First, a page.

Will this be the longest State Budget session in History?
In the gridlock world of the Illinois State Capitol Building, overtime just seems to go on forever. There's little excitement, though it does cost a lot of money keeping the governor, legislative leaders, lawmakers, staffers and Capitol workers on the job as one summer month blurs into the next.
Electric rate war
Legislators and utility executives have met for countless hours in the last few months, trying to strike a deal that provides short-term benefit to consumers and long-term assurances of reliable and affordable electricity.
But they've encountered sticking points in both categories.
Recent talks have centered on about $1 billion in relief for customers over several years, with Ameren, ComEd and the companies that generate power for them providing that cash back.
Consumers could receive refund checks for the higher amounts they've paid this year, or get the money as credits on future bills. Consumers who have paid the largest increases could see the most aid, or it could be spread out more to cover all customers paying higher bills.
Negotiators also are trying to decide how high of a rate increase is acceptable for customers for the rest of this year and beyond.
The real complexity, however, comes in making long-term decisions.
Some lawmakers have suggested passing another rate freeze, ensuring customers pay lower rates over the next few months or years while decision-makers plot out where to go next.
But many say that would only add to Illinois' electric rate problems and result in a long legal battle.
"If we pass a rate freeze and then don't fix the structural problems, then the situation continues on for who knows how long," said Rep. Bob Flider, D-Mt. Zion. "I think it would be better if we could come to some resolution rather than have the decisions rest with the courts."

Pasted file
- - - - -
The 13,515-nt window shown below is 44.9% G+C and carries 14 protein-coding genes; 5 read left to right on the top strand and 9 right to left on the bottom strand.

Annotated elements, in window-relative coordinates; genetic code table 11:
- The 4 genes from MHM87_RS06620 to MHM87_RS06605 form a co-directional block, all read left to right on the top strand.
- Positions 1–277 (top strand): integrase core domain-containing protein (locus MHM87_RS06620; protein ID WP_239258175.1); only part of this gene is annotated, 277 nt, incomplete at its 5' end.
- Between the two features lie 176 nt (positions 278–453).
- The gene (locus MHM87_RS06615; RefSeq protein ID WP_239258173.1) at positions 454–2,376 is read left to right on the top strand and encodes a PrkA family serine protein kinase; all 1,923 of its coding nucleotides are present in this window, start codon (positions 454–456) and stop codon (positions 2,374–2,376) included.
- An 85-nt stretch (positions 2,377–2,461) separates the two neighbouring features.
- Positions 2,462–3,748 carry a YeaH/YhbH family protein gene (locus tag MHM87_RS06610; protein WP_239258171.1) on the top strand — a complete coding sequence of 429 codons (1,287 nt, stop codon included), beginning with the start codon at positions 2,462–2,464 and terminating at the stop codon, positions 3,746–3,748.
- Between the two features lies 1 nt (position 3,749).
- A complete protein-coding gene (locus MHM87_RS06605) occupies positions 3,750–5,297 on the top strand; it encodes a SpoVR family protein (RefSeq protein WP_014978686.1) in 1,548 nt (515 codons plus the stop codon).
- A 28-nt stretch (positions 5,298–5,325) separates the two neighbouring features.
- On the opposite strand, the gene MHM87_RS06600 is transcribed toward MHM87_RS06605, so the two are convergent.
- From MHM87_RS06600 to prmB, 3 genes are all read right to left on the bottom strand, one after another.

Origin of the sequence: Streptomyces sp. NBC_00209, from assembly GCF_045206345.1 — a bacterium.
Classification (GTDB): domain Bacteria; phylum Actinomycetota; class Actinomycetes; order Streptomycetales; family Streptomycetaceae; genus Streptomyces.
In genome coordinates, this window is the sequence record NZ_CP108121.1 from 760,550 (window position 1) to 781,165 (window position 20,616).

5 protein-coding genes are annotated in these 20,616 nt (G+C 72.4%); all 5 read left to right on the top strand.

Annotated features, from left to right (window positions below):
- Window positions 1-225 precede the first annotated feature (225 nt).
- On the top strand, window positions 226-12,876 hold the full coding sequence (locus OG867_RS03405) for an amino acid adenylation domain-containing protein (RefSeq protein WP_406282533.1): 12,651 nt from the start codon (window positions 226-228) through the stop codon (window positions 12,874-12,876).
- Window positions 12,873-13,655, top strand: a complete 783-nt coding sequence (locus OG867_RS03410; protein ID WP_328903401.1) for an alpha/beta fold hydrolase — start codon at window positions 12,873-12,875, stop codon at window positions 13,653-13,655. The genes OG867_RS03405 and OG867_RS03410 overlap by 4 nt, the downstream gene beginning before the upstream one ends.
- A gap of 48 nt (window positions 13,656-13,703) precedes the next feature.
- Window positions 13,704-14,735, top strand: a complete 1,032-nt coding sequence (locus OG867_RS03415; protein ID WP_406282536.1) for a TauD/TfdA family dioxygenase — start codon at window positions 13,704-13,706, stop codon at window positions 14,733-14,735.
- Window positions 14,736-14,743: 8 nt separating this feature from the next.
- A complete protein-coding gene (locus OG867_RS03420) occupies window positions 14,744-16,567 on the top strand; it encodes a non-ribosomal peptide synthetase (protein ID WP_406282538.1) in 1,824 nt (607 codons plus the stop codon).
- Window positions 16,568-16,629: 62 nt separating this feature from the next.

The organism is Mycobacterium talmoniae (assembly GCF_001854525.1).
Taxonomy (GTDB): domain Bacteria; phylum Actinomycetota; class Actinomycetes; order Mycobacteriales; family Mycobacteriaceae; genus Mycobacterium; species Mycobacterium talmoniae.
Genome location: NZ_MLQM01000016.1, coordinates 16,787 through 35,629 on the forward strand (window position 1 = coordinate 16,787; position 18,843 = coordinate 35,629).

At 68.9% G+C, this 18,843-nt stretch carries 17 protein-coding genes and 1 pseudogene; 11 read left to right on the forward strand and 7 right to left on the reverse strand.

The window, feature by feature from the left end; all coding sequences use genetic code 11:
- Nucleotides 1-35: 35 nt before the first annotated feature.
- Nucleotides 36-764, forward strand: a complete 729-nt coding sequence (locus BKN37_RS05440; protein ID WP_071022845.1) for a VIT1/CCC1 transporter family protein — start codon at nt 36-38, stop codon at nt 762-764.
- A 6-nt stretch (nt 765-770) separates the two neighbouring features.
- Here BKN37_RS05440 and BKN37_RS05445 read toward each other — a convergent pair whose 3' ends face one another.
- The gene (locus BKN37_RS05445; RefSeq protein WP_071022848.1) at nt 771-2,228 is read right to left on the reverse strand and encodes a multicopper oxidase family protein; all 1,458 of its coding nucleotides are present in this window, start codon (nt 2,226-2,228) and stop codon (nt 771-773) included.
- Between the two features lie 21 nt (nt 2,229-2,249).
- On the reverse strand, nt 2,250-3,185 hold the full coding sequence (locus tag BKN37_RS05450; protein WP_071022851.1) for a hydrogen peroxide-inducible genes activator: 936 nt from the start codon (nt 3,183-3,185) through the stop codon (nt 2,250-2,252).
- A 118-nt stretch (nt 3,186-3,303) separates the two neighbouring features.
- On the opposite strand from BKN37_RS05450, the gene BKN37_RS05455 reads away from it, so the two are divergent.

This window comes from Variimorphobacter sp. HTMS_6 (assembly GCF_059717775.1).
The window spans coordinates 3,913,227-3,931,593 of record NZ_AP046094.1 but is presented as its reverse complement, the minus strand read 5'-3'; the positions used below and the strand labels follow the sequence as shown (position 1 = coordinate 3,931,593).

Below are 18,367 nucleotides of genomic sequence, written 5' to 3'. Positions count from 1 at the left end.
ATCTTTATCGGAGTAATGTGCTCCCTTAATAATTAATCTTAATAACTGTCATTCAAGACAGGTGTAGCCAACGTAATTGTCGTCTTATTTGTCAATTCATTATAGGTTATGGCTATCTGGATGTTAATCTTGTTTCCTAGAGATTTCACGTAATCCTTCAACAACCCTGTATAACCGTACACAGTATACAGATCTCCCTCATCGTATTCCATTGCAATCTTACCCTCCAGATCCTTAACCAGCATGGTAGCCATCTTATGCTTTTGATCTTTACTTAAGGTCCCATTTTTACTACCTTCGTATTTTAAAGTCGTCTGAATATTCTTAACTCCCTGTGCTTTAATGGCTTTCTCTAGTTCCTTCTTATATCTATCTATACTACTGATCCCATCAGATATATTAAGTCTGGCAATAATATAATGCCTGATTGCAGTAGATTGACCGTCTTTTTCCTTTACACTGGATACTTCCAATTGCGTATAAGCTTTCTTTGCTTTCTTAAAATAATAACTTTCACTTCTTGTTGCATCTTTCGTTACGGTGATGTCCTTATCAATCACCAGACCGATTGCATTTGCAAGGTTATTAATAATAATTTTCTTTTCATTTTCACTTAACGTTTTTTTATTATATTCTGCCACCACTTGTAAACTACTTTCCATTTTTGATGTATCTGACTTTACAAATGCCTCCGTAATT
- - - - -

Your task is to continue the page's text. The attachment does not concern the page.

Not happy with the Blagojevich lottery plan
By a 79-6 vote, the Democratic-controlled House defeated Blagojevich's plan to lease the state lottery to private investors to pay down the state's pension debt.
Blagojevich called the vote "a three-ring circus'' and accused House Speaker Michael Madigan, a fellow Democrat from Chicago, of conspiring with Republicans to undermine his social-service spending goals.
"Mr. Madigan, unfortunately, has chosen not to be a Democrat anymore,'' Blagojevich told reporters in the Statehouse. "(He) has chosen to be a part of a right-wing Republican effort to take health care away from children and take meals away from senior citizens and actually cut education, and that's what this fight is all about.
Illinois still has no permanent budget for the fiscal year that started Sunday because the state's top leaders can't agree on a spending plan. Blagojevich wants major new spending for health care, education and other areas, while Madigan says the state can't afford it.